Month in and month out, Phuh sat chanting on his stool, or copying over and over again the same hieroglyphics, or casting up accounts in his abacus or reckoning-case. Thus, at the end of three years of continual perseverance, he had made considerable progress in learning to read, write, and cipher ; he knew the points of the compass, and the order of the months ; he knew the names of many animals and other natural objects ; he had been well instructed in the moral duties of childhood; had been thoroughly drilled in the divers forms of obeisance and salutation ; was become an expert in chin-chining the images of the gods, and the tablet of Confucius in the school-room; and though in these three years his back had not escaped the bamboo, he had suiffered less from it than the majo-rity of his associates.
About this time, the wife of Hung-Jang dying suddenly, Phuh was removed from school ; the red cord was taken out of his queue ; and, instead of his blue cotton tunic, a white one was put on for mourning.
Hung-Jang, who had been sincerely attached to his wife, showed his affection for her by scrupulously-performing all the ceremonies usual after the death of a member of a family, and doing everything in his power to secure her happiness in the land of the genii. No sooner had the breath left her body than he closed her eyes, put in her mouth a small piece of silver, and going to the top of the house, made a considerable hole in the roof for her seven senses and three souls to escape through. The red lantern which hung suspended outside the house was exchanged for a white one, and a slip of paper, on which were written the name and age of the deceased, was posted up by the door.
The corpse having been duly laid out on the hall-floor in the best clothes of the departed, a Buddhist priest was sent for, who, on payment of a few cash, prayed the one of the three souls, which was believed to be in purgatory, out of that place, and wrote a letter of recommendation which was sent through the fire to the rescued spirit, to enable it to gain admittance into the " paradise of the west."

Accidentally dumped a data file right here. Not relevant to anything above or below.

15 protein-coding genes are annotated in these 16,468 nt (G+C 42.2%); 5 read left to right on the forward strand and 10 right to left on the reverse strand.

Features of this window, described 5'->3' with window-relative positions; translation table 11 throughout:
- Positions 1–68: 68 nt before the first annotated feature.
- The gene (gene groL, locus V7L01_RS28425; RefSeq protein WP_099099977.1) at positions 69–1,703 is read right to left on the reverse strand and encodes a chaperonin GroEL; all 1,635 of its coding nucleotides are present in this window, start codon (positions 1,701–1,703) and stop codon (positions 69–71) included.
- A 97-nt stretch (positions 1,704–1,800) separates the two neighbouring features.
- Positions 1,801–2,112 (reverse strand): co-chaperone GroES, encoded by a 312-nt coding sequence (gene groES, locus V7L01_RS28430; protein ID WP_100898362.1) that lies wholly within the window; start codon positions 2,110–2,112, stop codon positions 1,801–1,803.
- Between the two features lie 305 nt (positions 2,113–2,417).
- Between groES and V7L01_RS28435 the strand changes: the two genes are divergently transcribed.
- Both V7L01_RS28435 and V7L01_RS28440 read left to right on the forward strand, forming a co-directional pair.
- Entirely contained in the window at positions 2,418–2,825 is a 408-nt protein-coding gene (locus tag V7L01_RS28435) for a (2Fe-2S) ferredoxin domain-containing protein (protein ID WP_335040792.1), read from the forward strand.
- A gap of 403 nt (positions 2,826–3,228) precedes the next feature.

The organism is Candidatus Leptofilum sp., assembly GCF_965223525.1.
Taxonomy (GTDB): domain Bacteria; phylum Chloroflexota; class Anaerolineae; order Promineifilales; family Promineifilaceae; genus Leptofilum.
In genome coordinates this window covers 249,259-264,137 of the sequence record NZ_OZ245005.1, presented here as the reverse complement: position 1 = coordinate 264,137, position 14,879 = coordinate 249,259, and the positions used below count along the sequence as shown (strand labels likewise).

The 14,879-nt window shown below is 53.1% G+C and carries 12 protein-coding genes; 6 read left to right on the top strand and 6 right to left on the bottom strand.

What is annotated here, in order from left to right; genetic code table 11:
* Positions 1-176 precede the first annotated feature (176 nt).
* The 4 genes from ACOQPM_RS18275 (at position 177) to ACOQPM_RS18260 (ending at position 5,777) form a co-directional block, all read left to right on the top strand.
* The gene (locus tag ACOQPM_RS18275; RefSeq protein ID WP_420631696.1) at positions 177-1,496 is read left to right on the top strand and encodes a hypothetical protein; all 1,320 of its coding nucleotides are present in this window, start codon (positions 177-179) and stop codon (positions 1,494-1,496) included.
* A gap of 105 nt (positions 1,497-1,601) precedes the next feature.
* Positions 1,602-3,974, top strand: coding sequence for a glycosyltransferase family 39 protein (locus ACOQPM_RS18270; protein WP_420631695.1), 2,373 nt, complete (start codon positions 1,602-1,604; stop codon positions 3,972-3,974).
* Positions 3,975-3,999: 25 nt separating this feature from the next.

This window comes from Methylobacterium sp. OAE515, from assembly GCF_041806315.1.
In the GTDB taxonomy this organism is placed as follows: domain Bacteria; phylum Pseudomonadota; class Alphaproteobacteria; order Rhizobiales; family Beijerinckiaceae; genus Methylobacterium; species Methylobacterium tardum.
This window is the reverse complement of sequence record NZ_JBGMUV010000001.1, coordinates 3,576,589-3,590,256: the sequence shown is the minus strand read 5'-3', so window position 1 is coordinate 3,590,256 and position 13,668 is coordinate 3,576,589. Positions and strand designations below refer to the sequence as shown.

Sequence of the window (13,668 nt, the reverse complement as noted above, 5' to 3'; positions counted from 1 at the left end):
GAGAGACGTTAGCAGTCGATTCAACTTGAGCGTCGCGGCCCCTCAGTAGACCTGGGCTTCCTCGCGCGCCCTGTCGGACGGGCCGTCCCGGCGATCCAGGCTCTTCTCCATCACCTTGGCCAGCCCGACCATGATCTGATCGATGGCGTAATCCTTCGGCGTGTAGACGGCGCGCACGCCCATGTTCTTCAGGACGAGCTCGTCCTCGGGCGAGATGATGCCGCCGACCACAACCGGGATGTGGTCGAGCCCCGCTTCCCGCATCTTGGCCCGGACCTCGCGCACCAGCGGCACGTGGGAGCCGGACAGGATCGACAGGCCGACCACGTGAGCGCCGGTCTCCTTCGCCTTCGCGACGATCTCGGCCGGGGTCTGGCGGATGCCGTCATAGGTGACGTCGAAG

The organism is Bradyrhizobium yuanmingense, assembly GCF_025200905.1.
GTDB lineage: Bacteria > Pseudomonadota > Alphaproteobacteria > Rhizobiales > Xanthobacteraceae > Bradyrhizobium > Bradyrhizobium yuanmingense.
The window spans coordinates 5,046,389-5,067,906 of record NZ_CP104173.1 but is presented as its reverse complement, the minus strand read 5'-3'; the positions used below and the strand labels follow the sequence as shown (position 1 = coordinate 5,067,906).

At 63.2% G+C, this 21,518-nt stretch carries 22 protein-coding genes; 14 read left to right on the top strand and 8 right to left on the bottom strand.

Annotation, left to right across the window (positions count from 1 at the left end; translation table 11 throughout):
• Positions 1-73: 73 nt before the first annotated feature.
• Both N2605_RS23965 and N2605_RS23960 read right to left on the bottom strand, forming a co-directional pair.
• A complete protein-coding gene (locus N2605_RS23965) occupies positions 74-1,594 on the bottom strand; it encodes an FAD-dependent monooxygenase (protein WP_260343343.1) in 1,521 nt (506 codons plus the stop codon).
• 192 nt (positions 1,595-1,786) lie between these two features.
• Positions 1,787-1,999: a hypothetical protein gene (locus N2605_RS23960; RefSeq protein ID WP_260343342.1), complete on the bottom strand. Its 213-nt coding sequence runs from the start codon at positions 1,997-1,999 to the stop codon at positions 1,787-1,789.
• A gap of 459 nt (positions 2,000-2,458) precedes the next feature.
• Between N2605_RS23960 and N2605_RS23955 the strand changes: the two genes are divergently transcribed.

The fortune-teller of the village, likewise, having been called in, was engaged to look out a propitious spot for the grave. By help of his compasses, and after the careful examination of different kinds of soil, in order to find a sufficiently dry one, this personage selected a burial-place on a barren hill at no great distance from the village. The situation, as he averred, would be highly satisfactory to that one of the souls which was to dwell there, inasmuch as it would have from the eminence a pretty good view of all the water there was in the neighborhood, viz.. the canal and the duck-pond.
The priest and the geomancer were satisfied with a few cash; but it cost the large sum of five or six dollars to purchase a coffin. This was of hard wood, nearly four inches in thickness. After the body had been placed in it, and covered with quick-lime, it was well plastered together and varnished, and was then allowed to remain in the hall three weeks and a day. During this time, the relatives of Hung-Jang frequently came to condole with him, and Phuh was sent around among them to solicit some substantial aid towards defraying the expenses of the funeral.